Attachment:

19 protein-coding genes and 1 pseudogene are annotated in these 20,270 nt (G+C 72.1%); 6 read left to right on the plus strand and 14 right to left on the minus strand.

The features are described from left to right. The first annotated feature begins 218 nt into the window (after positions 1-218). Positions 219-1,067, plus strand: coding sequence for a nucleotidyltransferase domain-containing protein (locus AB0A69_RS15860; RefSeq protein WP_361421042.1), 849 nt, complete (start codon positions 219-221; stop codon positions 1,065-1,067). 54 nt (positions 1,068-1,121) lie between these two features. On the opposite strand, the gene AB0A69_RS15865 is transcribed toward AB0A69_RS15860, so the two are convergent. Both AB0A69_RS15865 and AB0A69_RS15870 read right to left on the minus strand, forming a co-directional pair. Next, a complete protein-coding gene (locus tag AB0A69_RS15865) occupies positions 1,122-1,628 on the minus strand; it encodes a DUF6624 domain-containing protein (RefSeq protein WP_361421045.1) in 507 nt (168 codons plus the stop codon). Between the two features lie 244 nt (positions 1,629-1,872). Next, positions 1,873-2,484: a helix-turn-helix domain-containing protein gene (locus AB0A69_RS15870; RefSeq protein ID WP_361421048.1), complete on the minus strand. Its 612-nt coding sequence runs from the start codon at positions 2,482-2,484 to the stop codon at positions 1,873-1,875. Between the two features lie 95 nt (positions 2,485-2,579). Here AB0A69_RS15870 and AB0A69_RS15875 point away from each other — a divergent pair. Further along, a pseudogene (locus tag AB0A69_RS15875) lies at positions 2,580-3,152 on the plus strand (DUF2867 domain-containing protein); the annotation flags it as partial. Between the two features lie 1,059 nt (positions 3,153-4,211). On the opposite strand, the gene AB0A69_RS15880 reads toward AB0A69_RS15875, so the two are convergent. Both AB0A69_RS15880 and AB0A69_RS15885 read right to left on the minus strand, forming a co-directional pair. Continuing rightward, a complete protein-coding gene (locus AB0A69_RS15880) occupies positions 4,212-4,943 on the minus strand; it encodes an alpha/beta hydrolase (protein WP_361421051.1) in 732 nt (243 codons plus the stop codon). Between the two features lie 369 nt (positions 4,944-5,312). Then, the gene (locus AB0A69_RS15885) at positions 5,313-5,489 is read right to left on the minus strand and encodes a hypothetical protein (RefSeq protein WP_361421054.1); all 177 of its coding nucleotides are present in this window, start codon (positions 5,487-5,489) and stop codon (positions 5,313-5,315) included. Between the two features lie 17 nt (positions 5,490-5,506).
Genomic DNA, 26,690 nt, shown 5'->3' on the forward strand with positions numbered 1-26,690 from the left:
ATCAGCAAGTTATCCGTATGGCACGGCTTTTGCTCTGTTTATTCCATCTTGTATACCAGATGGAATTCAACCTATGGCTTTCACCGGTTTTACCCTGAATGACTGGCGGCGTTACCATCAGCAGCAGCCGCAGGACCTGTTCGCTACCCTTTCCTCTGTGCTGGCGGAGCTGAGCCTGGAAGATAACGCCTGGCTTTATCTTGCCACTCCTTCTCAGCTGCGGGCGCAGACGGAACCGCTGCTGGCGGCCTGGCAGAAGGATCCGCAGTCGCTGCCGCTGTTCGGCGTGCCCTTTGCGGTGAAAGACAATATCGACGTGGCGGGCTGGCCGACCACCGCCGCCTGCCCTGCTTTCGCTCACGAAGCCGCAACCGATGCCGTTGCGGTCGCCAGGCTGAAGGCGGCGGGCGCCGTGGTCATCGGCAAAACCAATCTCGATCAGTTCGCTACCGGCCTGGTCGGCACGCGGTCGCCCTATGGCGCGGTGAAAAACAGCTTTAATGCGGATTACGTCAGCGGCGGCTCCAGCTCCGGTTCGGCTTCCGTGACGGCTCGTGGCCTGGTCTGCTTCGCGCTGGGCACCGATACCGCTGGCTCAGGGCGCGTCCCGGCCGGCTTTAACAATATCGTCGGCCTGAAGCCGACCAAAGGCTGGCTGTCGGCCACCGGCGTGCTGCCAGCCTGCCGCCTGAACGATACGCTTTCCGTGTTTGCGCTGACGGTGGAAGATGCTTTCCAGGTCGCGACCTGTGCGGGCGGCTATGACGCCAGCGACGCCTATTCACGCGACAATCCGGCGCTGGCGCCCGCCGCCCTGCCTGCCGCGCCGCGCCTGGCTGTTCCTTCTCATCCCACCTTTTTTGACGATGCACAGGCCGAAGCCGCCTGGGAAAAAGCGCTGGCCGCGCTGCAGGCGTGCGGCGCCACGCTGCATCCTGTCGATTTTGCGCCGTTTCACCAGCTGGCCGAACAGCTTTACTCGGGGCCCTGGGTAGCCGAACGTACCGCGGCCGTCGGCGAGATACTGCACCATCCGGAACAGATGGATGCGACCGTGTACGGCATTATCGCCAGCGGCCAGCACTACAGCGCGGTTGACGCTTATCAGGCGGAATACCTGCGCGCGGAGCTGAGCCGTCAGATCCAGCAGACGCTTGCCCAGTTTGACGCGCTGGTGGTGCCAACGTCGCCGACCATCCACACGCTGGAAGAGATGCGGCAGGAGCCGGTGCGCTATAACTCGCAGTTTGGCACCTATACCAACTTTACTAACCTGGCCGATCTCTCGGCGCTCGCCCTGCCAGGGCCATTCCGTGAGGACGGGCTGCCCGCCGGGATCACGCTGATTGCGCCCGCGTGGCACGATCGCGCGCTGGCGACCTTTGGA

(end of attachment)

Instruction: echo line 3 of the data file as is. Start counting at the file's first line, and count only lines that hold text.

Genomic DNA, 26,690 nt, shown 5'->3' on the forward strand with positions numbered 1-26,690 from the left: